A sound education could well be the shortest route to the basic necessities of life — food, clothing and shelter. This is the logic guiding youngsters inspired by Swami Vivekananda who have come together to set up an organisation called Youth For Seva (YFS), an initiative of Sewa International.
The first YFS was set up in Bengaluru in 2007 by Venkatesh Murthy, an engineer who set up the organisation on his return from the US. Slowly, the organisation acquired a presence in other cities — Hyderabad, Chennai, Pune, Bhopal and Delhi. The centre in Kachiguda, Hyderabad, was established in 2010 to connect youth to grassroots projects, and provide ongoing support and training to volunteers and NGOs. Currently, YFS Hyderabad has eight full-time volunteers and 350 volunteers on record. As most of the volunteers are from the IT and IT-enabled sector, plans are afoot to shift base to HITEC City.
Project Manager K Sesha Aditya was working with a real estate firm before the urge to do something meaningful saw him volunteering full-time for a year. “My parents are wholeheartedly supporting me,” he says.
Aditya and his colleagues at YFS are channelising their energy towards education, health, the environment and aiding the visually challenged. College students and homemakers help out on weekends.
“Since the government and many NGOs already provide midday meals at schools, the YFS seeks to build on this by making education livelier,” he says. With this in mind, they have come up with the idea of distributing school kits consisting of a bag, five long notebooks, two pens, a geometry box (crayons for primary school children), 20 labels and a steel plate for midday meals. “In many schools, we saw children eating food on paper and hence the steel plate as an item in the kit,” adds Aditya.
In 2010, YFS distributed 2,000 kits; the following year 3,000 and this year plans are on to distribute a whopping 10,000. “In the first week of June, volunteers gathered at the Vivekananda Degree College, Kukatpally, to pack 5,000 kits. Schools in the city and rural areas have been identified for distribution,” he says. The organisation is looking for support from corporates and individuals. One kit costs Rs 300 and every bit of help counts.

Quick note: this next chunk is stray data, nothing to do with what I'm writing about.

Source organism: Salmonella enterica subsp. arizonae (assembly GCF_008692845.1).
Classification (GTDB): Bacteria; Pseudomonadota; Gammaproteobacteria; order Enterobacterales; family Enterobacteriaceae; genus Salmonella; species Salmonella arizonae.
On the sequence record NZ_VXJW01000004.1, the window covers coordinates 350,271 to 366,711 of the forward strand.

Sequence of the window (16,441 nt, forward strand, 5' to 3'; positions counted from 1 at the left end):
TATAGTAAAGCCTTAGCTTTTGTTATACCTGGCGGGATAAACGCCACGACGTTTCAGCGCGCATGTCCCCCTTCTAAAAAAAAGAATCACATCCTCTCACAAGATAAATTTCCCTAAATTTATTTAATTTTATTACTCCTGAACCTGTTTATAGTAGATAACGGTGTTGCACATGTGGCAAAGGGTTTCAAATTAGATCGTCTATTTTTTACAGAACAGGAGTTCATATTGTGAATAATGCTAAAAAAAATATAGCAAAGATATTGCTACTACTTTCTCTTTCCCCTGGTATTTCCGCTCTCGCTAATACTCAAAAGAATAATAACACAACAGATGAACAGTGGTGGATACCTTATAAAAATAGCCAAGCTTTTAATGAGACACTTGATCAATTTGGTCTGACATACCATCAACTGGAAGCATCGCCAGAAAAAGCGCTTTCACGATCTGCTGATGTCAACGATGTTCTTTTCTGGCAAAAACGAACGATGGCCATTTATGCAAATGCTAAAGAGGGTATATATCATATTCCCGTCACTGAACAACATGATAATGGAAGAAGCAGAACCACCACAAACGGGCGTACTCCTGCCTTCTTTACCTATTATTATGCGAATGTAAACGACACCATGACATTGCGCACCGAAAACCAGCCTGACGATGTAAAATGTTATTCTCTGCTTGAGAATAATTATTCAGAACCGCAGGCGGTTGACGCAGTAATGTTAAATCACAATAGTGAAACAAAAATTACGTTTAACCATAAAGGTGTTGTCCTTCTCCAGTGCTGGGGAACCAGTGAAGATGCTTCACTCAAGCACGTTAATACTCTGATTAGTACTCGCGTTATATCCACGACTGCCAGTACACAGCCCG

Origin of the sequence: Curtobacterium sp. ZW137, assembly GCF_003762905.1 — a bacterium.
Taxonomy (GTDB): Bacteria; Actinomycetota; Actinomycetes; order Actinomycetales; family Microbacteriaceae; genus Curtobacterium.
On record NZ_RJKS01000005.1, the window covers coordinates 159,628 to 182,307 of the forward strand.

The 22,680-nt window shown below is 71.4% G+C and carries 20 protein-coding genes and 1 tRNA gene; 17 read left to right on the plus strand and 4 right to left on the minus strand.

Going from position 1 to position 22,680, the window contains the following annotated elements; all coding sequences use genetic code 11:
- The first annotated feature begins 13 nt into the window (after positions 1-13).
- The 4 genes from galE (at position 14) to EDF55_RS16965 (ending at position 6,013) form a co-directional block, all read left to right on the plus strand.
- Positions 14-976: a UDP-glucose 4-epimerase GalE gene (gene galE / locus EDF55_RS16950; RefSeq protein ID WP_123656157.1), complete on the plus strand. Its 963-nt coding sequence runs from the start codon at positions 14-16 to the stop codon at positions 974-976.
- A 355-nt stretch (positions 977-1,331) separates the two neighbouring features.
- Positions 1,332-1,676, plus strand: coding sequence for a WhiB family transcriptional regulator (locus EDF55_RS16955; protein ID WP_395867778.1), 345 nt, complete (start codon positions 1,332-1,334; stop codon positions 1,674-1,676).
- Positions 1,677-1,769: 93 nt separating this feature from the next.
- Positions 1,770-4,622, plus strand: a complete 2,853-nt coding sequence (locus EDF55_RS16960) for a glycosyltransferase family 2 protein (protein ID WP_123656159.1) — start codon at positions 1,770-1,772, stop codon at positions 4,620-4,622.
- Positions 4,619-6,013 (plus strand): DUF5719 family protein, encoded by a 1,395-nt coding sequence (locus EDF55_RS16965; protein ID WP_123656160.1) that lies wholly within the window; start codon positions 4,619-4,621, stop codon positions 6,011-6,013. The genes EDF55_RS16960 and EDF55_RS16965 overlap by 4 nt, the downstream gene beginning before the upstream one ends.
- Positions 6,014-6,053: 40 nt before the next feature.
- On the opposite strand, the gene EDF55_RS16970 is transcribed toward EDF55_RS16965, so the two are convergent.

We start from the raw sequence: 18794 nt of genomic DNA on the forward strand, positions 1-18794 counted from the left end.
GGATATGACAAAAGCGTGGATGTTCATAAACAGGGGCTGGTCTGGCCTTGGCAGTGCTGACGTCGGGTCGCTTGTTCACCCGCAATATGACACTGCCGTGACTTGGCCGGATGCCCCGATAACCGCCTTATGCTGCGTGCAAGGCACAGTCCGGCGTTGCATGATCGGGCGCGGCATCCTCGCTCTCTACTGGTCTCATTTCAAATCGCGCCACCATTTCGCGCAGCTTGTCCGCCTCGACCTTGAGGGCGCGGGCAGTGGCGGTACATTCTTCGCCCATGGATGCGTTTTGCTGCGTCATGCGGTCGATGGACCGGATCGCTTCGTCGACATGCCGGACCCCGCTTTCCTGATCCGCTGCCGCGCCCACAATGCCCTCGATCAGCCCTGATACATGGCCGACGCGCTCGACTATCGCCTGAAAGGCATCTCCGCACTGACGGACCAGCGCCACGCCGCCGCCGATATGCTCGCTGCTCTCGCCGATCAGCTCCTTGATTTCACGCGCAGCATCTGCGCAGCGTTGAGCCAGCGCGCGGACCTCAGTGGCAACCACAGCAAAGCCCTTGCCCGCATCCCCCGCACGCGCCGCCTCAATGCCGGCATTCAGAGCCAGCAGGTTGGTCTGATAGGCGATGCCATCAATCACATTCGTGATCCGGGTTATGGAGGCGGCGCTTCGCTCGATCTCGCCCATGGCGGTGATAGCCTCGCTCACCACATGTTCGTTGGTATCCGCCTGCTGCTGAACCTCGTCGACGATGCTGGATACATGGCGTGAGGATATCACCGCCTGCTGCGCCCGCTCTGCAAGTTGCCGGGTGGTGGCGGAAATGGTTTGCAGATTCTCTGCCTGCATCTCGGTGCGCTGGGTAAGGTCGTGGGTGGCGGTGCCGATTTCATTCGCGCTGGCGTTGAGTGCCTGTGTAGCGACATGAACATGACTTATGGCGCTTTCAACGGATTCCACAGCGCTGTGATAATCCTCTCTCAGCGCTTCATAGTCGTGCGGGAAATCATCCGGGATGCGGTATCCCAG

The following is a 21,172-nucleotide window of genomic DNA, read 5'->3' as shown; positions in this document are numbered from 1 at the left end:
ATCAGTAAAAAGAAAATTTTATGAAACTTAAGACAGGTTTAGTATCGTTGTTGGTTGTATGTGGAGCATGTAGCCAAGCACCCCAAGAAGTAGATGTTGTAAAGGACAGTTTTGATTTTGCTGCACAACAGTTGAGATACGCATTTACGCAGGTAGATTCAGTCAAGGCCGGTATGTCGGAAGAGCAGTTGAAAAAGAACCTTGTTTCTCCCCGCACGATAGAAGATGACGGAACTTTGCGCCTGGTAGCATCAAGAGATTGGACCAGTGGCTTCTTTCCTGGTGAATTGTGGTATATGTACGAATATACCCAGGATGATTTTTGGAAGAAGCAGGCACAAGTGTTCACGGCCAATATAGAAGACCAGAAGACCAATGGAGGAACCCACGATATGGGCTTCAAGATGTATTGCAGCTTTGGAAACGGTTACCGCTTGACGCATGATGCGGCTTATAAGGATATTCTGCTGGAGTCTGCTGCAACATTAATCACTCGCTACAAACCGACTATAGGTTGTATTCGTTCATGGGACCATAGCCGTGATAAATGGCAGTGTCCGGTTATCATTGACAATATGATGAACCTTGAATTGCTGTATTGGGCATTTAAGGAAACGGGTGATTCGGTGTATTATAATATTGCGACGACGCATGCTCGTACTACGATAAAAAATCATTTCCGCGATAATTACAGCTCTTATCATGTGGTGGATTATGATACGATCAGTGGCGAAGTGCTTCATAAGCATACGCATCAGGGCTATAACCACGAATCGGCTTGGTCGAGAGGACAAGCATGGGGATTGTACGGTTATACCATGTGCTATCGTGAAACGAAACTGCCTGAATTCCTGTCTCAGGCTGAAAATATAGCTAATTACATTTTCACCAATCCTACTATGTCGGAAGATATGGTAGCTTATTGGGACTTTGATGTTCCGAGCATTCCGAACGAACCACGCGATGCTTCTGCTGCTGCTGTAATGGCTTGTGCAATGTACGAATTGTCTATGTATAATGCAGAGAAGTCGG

As part of the fund-raising drive, the YFS organised a music concert by Tollywood singer Hemachandra at the Sri Sathya Sai Nigamagamam in the month of June.
Some volunteers teach in government schools, for instance, at the Jagatgirigutta rickshaw-pullers colony at Kukatpally. Currently, YFS has nearly 25 projects going on in various schools. “Our volunteers supplement regular teaching by making the subject lively and interactive. Experimental science and mathematics kits too are used,” explains Aditya. The YFS also conducts health camps and clues students in on environmental issues. “Many volunteers also help the children with their tuitions, play games and organise various cultural activities,” adds Aditya.
Anyone wishing to volunteer may write to firstname.lastname@example.org or call Aditya at 9885198292.